The AJDS calls on Limmud Oz to reverse their decision, and to ensure that future programs are not tainted by this restriction on the sharing of knowledge and open conversation. Our Jewish community will be richer for it.
This statement was written by the AJDS Executive Committee, June 5, 2016
Read “Jews, Refugees and the (im)possibility of history”, an insightful piece by Max Kaiser, about the formation and reformation of Jews For Refugees, published in Overland earlier this month:
A few years ago I received a phone call from the current Energy and Resources minister, Josh Frydenberg. He called me in response to an email I had sent only hours earlier on behalf of Jews for Refugees (JFR), drawing his attention to the case of the MV Struma. The Struma was a ship carrying 781 Jewish refugees from Romania that, on 23 February 1942, was towed from the harbour in Istanbul to the Black Sea, leaving the ship adrift. The next day the Struma was torpedoed and sunk by a Russian submarine. There was only one survivor. When Frydenburg called, the story of the Struma was being referenced in synagogues and the Jewish media, a warning against the Liberals policy of ‘turning back the boats’.
The majority of Jews in Australia have a refugee background; usually, they, their parents or grandparents came in the late thirties from Germany or Austria, or as Holocaust survivors escaping a devastated Europe in the decade following the Second World War. In 2012, I was involved in restarting the then dormant activist group JFR. We tried to campaign within the Jewish community and to get young Jews along to pro-refugee rallies. Most people we talked to were sympathetic, but some were not. One time, we were run off Glen Eira Road by over-eager council workers acting on complaints they had received about postering.
We retreated to the western suburbs to re-assess our strategy. Why were we Jews for refugees? How did the struggles of our parents or grandparents inform who we were and how we wanted to shape the world? We were wary of calling on people morally, of arguing that because Jews have suffered in history we somehow had more of an obligation to speak out against injustice and suffering now.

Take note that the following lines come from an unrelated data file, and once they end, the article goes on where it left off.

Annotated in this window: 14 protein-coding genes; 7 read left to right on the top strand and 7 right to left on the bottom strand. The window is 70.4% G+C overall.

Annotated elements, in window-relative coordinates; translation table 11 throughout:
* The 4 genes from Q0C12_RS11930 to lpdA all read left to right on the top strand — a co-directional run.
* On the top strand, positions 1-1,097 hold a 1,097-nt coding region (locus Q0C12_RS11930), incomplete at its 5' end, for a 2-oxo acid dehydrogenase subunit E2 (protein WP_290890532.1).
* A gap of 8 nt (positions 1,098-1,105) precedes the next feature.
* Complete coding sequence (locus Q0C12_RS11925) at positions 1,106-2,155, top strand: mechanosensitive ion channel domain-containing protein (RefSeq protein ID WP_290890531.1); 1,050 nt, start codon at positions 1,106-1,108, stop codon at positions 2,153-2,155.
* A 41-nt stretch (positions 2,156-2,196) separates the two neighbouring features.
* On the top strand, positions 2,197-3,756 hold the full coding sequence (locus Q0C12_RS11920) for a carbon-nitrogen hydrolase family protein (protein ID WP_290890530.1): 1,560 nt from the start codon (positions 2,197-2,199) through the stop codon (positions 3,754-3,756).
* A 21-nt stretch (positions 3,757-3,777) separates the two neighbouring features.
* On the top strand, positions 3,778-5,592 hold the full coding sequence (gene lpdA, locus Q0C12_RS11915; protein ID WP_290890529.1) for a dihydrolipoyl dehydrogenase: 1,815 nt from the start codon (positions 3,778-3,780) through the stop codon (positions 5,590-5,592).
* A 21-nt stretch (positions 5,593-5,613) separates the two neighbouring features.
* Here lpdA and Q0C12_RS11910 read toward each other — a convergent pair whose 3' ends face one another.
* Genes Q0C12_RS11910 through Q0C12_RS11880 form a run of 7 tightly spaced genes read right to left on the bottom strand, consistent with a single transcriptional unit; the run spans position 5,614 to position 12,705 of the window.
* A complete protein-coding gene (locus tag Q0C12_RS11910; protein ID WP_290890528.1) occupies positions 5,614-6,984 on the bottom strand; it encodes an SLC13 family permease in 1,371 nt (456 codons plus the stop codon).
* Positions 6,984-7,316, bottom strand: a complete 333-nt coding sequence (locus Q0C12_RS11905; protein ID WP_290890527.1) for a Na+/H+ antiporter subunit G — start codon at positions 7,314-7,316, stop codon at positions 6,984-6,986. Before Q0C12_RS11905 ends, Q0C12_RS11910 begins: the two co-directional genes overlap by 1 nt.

In her book Landscapes of Memory: A Holocaust Girlhood Remembered, Ruth Klüger recounts a discussion with some German PhD students:
One [student] reports how in Jerusalem he made the acquaintance of an old Hungarian Jew who was a survivor of Auschwitz, and yet this man cursed the Arabs and held them all in contempt. How can someone who comes from Auschwitz talk like that? the German asks. I get into the act and argue, perhaps more hotly than need be. What did he expect? Auschwitz was no instructional institution … You learned nothing there, and least of all humanity and tolerance. Absolutely nothing good came out of the concentration camps, I hear myself saying, with my voice rising, and he expects catharsis, purgation, the sort of thing you go to the theatre for? They were the most useless, pointless establishments imaginable.
I often think of something my friend Jem said at the time we were organising JFR: ‘I don’t see history as a series of discrete events from which we can learn moral lessons. It’s about seeing history not as something that is past. History is continuous.’
We can demystify the present by historicising it. In the case of Australia’s migration history, we can understand that in the thirties, and in some senses up until the early fifties when restrictions on Jewish migration were finally abolished, Jews were marked as unwanted others. Our current refugee policy is in line with a long history of violence at the borders of a putatively ‘White Australia’.
Walter Benjamin, in his Theses on the Philosophy of History, famously referred to the struggle for the ‘oppressed past’ – a concept with a double meaning. First, the history and memory of oppressed peoples; second, the fact that very past has been oppressed and suppressed. For Benjamin, history as it is currently constituted is the history of the dominant. ‘Only that historian will have the gift of fanning the spark of hope in the past who is firmly convinced that even the dead will not be safe from the enemy if he wins,’ Benjamin wrote. ‘And this enemy has not ceased to be victorious.’ How, then, do we go about fanning the spark?
In an interview on the recent accusations of anti-Semitism in the UK Labour party, Norman Finkelstein discussed the ethics of making comparisons to the Holocaust, referencing his mother who was a Holocaust survivor and a Communist: